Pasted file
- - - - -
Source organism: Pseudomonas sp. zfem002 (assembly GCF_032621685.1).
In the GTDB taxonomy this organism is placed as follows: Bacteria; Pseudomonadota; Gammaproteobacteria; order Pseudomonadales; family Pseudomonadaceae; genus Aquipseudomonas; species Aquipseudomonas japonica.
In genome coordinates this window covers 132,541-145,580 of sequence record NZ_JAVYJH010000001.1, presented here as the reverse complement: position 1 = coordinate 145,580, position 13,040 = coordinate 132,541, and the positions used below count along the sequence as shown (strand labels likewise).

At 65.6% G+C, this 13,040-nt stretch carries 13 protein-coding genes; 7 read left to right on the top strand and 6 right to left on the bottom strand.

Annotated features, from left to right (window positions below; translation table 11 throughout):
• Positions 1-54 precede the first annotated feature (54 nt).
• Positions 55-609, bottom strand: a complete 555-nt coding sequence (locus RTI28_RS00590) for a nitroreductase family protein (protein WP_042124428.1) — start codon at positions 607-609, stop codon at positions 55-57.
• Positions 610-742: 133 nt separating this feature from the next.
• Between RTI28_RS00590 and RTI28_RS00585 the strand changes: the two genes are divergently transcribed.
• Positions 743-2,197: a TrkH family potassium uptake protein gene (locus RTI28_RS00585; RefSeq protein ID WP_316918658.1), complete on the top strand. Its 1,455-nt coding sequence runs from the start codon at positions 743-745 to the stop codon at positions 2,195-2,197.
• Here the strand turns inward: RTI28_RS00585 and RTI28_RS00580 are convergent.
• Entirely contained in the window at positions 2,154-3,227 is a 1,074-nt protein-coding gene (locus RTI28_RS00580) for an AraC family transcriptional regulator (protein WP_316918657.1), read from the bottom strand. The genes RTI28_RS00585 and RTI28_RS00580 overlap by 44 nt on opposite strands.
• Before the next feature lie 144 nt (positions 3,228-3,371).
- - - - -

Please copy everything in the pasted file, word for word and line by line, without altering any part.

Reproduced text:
Source organism: Pseudomonas sp. zfem002 (assembly GCF_032621685.1).
In the GTDB taxonomy this organism is placed as follows: Bacteria; Pseudomonadota; Gammaproteobacteria; order Pseudomonadales; family Pseudomonadaceae; genus Aquipseudomonas; species Aquipseudomonas japonica.
In genome coordinates this window covers 132,541-145,580 of sequence record NZ_JAVYJH010000001.1, presented here as the reverse complement: position 1 = coordinate 145,580, position 13,040 = coordinate 132,541, and the positions used below count along the sequence as shown (strand labels likewise).

At 65.6% G+C, this 13,040-nt stretch carries 13 protein-coding genes; 7 read left to right on the top strand and 6 right to left on the bottom strand.

Annotated features, from left to right (window positions below; translation table 11 throughout):
• Positions 1-54 precede the first annotated feature (54 nt).
• Positions 55-609, bottom strand: a complete 555-nt coding sequence (locus RTI28_RS00590) for a nitroreductase family protein (protein WP_042124428.1) — start codon at positions 607-609, stop codon at positions 55-57.
• Positions 610-742: 133 nt separating this feature from the next.
• Between RTI28_RS00590 and RTI28_RS00585 the strand changes: the two genes are divergently transcribed.
• Positions 743-2,197: a TrkH family potassium uptake protein gene (locus RTI28_RS00585; RefSeq protein ID WP_316918658.1), complete on the top strand. Its 1,455-nt coding sequence runs from the start codon at positions 743-745 to the stop codon at positions 2,195-2,197.
• Here the strand turns inward: RTI28_RS00585 and RTI28_RS00580 are convergent.
• Entirely contained in the window at positions 2,154-3,227 is a 1,074-nt protein-coding gene (locus RTI28_RS00580) for an AraC family transcriptional regulator (protein WP_316918657.1), read from the bottom strand. The genes RTI28_RS00585 and RTI28_RS00580 overlap by 44 nt on opposite strands.
• Before the next feature lie 144 nt (positions 3,228-3,371).